Mukherji SK, Cons. Ed. Gean AD, Guest Ed. Neuroimaging Clinics of North America: Neuroradiology Emergencies. Volume 20, Number 4, November 2010. Theclinics.com, pages 455-690, 12 month subscription $314.00.
In this issue of the Neuroimaging Clinics of North America, Alisa Gean has solicited and edited 12 chapters dealing with the commonly encountered emergencies in which neuroradiology is required. The topics covered are Imaging of Acute Ischemic Stroke (incidentally to be the topic of an entire Neuroimaging Clinics of North America in 2011), Non-traumatic Intracranial Hemorrhage, Neurointerventional, Therapies, Acute Sinusitis and its Complications, Head Trauma, CNS Infections, Mid Face Fractures, Intracranial Hypotension and Hypertension, Seizures, Vascular and Infectious Causes of Spine Emergencies, Infectious and Inflammatory Causes of Head and Neck Emergencies, Pediatric CNS Emergencies. Twenty-four authors have contributed to these chapters.
This issue summarizes important topics with which all neuroradiologists should be familiar. Starting with ischemic stroke, the authors (Leiva-Salinas and Wintermark) explain and demonstrate the use of CT and MR in this condition. After the basic concepts of irreversible ischemic are explained, there follows the technical parameters and protocols used for both modalities, the rationale for treatment and added clinical examples of the use of CT and MR metrics to evaluate the core infarction and the surrounding tissue at risk. This chapter is nicely followed (2 chapters later) by a chapter by Drs. Hetts and English on neurointerventional therapies, the first part of which deals with cerebral ischemic disease. Together these two chapters solidify present day concepts in ischemic stroke. The authors describe not only the commonly appreciated diffusion/perfusion mismatch but the less commonly appreciated early diffusion/perfusion match. The imaging chapter nicely compares the use of CT and MR in deriving critical metrics (although the jury is still out on this, the immediate availability of CT combined with the increasing number of detectors to allow better brain coverage appears to favor CT evaluation). The chapter on non-traumatic intracranial hemorrhage (24 pages) goes over not only the various etiologies of such hemorrhages but summarizes the evolving appearances of blood on MR, the Spetzler -Martin AVM grading system, and the classification of dural AVFS (Borden and Cognard Classification). The images are crisp, well selected, and educational and include a case of reversible cerebral vasoconstriction (RCVS) associated with a parenchymal hemorrhage, an entity which is not widely known. The chapter on midface fractures is worth more than a glance at the images because the chapter contains substantial clinical ENT input. This is important since one often wonders what the incremental value of a radiology report might be when these images are viewed by an experienced and knowledgeable facial surgeon. Therefore a table showing a check list of zygomatic maxillary complex fractures, and why the reporting of certain findings is helpful to the surgeons, and why exactly 3D reformats in addition to MPRs are desirable in all these fracture cases, is a nice addition to this chapter.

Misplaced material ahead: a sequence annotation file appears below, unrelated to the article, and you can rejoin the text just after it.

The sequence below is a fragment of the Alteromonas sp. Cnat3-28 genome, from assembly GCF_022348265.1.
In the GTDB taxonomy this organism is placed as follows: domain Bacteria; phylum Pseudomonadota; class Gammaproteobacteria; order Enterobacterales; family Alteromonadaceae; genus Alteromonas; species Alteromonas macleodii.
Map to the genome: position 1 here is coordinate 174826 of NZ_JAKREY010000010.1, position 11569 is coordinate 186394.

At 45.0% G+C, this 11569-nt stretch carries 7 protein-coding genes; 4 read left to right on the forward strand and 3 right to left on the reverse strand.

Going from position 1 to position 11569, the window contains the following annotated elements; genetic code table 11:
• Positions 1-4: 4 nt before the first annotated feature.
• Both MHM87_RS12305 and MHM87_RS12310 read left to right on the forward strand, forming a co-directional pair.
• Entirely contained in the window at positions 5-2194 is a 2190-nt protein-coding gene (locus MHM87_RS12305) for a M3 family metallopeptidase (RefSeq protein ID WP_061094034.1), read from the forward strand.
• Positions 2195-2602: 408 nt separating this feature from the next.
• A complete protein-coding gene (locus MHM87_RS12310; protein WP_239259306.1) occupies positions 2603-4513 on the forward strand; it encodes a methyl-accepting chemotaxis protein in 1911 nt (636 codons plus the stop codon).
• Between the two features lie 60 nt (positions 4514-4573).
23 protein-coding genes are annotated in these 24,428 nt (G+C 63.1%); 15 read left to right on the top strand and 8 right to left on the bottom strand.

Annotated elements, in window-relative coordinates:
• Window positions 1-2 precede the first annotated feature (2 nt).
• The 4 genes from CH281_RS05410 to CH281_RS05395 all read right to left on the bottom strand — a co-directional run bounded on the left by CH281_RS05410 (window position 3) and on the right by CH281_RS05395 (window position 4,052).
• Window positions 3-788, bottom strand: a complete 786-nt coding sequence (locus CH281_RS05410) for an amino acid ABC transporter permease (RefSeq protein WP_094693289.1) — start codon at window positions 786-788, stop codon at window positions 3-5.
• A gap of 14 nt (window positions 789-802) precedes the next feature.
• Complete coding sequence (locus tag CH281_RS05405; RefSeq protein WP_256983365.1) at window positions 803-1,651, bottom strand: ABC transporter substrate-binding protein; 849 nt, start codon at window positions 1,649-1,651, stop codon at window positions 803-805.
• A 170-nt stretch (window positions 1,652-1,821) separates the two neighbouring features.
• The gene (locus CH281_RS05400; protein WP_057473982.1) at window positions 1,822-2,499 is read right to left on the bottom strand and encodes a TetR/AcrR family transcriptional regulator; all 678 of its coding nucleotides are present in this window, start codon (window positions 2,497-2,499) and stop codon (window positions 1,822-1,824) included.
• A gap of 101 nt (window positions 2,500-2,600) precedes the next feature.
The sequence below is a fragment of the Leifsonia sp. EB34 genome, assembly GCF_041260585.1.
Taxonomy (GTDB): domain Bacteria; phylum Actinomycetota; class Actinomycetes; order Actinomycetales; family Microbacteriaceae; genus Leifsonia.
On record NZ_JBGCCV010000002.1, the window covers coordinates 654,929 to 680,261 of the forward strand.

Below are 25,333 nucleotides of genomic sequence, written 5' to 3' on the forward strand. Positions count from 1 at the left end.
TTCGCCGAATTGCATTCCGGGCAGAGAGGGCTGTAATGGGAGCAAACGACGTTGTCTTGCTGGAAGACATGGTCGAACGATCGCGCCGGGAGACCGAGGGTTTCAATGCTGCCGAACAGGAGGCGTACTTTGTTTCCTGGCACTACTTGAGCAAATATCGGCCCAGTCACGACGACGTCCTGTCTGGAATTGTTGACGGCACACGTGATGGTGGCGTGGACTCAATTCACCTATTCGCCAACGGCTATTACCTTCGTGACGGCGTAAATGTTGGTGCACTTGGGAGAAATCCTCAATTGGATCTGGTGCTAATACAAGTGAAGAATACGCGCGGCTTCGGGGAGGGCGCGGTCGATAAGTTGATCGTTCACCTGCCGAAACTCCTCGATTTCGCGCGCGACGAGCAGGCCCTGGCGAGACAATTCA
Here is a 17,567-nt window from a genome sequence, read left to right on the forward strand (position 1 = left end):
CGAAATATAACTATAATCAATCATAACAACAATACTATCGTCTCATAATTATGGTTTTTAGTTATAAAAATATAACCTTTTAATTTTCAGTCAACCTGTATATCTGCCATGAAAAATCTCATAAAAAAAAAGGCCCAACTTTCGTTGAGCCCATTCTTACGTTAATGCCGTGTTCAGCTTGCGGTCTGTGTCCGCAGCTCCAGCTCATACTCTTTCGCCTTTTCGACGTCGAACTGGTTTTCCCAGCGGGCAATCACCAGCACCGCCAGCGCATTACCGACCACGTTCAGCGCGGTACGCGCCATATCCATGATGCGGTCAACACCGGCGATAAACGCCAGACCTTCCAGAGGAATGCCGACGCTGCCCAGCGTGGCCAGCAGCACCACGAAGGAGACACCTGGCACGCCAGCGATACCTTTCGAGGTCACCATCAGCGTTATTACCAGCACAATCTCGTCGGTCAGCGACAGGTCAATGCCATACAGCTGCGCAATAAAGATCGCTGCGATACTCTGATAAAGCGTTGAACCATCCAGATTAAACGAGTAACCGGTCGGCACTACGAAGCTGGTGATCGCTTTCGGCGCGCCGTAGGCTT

Another chapter worth nothing is the one by Yuh and Dillon on Intracranial Hypotension and Hypertension. We are reminded of the normal variations of intracranial/intraspinal pressures, of the often subtle spinal findings seen in SIH (spontaneous intracranial/intraspinal hypertension), the theoretical reasons behind the frequent observation of the false localizing sign of a site of CSF leak with retrospinal fluid at the CI-C3 levels, the physiological reason for the formation of intracranial subdural fluid collections in SIH, the role of disc/osteophytes in causing CSF leaks, MR and CT protocols for leak detection, and treatment methods.
The chapter on Head Trauma by Gean and Fischbein pulls together not only the well recognized features of trauma but adds some adjunct information and imaging such as the value of CTP in what appears to be a limited area of cerebral contusion, what the authors term a pseudoanatonic display of white matter tracts in TBI (good explanation of this), fMR in concussion (not contusion). What is particularly nice about this whole chapter are the extensive legend for each figure—it makes understanding the illustrations easy. This is about as good a summary of head trauma as you will find anywhere.
The chapter on Seizures in emergency situations (Hess and Barkovich) brings to the reader information and descriptions of conditions which may not be widely appreciated. Both primary causes of seizures and secondary manifestations of them are illustrated and explained. In addition, MR seizures protocols are displayed in a Table—and as all readers of the AJNR are aware, high resolution images are frequently needed to detect the cause of or effect of epilepsy.
To understand how complete this issue is, one needs only to see that emergency spinal conditions (Wang, Chou, Chin) and emergencies in the head and neck (McKellop, Bou-Assaly, Mukherji) are included and both summarize these critical situations well. In fact, as one thinks about the work a neuroradiologist does on a daily basis, much of it (not all, obviously) can be considered emergent under the proper conditions—this issue of the Neuroimaging Clinics of North America accentuates that fact. This, therefore, is a highly recommended volume because the most important problems a neuroradiologist deals with are emergency or near emergency situations.
To add a whimsical note, the Guest Editor (Alisa Gean), admits in her written preface that she cannot recall ever having read any preface to any book in the past. This issue should either be purchased individually or as a minimum be part of a sections’ library.